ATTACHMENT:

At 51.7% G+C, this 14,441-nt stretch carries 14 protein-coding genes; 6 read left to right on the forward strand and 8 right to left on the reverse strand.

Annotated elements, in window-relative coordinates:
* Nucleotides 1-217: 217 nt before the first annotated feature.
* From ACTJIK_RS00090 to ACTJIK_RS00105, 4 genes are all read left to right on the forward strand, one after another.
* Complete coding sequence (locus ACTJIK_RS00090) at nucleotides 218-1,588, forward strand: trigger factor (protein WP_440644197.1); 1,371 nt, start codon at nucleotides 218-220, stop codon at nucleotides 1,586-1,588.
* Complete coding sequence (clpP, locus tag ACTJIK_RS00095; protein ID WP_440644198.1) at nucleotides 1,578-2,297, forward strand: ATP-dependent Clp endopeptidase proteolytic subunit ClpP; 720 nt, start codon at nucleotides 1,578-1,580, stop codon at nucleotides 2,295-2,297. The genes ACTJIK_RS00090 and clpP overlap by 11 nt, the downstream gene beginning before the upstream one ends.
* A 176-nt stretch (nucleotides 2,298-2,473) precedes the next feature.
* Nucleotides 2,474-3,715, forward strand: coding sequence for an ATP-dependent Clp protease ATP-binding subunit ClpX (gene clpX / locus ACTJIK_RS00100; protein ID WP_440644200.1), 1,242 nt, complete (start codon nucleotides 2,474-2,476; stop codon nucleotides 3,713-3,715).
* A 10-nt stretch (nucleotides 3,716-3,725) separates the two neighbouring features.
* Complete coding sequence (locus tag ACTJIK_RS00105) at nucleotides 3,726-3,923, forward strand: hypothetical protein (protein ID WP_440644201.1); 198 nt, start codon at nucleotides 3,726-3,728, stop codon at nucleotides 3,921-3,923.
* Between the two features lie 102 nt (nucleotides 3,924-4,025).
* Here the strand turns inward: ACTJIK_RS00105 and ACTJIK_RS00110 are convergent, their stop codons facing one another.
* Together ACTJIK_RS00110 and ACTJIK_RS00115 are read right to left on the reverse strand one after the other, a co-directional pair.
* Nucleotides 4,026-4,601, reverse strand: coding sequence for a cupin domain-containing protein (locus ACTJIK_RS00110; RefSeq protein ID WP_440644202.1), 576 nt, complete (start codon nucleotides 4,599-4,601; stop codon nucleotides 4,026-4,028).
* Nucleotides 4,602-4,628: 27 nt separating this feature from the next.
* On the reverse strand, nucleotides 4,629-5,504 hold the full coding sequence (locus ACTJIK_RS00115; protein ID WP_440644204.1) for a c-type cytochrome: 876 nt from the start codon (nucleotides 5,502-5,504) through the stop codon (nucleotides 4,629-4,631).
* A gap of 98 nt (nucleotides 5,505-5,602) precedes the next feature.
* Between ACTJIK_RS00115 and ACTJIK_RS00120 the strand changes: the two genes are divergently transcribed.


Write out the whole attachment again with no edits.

At 51.7% G+C, this 14,441-nt stretch carries 14 protein-coding genes; 6 read left to right on the forward strand and 8 right to left on the reverse strand.

Annotated elements, in window-relative coordinates:
* Nucleotides 1-217: 217 nt before the first annotated feature.
* From ACTJIK_RS00090 to ACTJIK_RS00105, 4 genes are all read left to right on the forward strand, one after another.
* Complete coding sequence (locus ACTJIK_RS00090) at nucleotides 218-1,588, forward strand: trigger factor (protein WP_440644197.1); 1,371 nt, start codon at nucleotides 218-220, stop codon at nucleotides 1,586-1,588.
* Complete coding sequence (clpP, locus tag ACTJIK_RS00095; protein ID WP_440644198.1) at nucleotides 1,578-2,297, forward strand: ATP-dependent Clp endopeptidase proteolytic subunit ClpP; 720 nt, start codon at nucleotides 1,578-1,580, stop codon at nucleotides 2,295-2,297. The genes ACTJIK_RS00090 and clpP overlap by 11 nt, the downstream gene beginning before the upstream one ends.
* A 176-nt stretch (nucleotides 2,298-2,473) precedes the next feature.
* Nucleotides 2,474-3,715, forward strand: coding sequence for an ATP-dependent Clp protease ATP-binding subunit ClpX (gene clpX / locus ACTJIK_RS00100; protein ID WP_440644200.1), 1,242 nt, complete (start codon nucleotides 2,474-2,476; stop codon nucleotides 3,713-3,715).
* A 10-nt stretch (nucleotides 3,716-3,725) separates the two neighbouring features.
* Complete coding sequence (locus tag ACTJIK_RS00105) at nucleotides 3,726-3,923, forward strand: hypothetical protein (protein ID WP_440644201.1); 198 nt, start codon at nucleotides 3,726-3,728, stop codon at nucleotides 3,921-3,923.
* Between the two features lie 102 nt (nucleotides 3,924-4,025).
* Here the strand turns inward: ACTJIK_RS00105 and ACTJIK_RS00110 are convergent, their stop codons facing one another.
* Together ACTJIK_RS00110 and ACTJIK_RS00115 are read right to left on the reverse strand one after the other, a co-directional pair.
* Nucleotides 4,026-4,601, reverse strand: coding sequence for a cupin domain-containing protein (locus ACTJIK_RS00110; RefSeq protein ID WP_440644202.1), 576 nt, complete (start codon nucleotides 4,599-4,601; stop codon nucleotides 4,026-4,028).
* Nucleotides 4,602-4,628: 27 nt separating this feature from the next.
* On the reverse strand, nucleotides 4,629-5,504 hold the full coding sequence (locus ACTJIK_RS00115; protein ID WP_440644204.1) for a c-type cytochrome: 876 nt from the start codon (nucleotides 5,502-5,504) through the stop codon (nucleotides 4,629-4,631).
* A gap of 98 nt (nucleotides 5,505-5,602) precedes the next feature.
* Between ACTJIK_RS00115 and ACTJIK_RS00120 the strand changes: the two genes are divergently transcribed.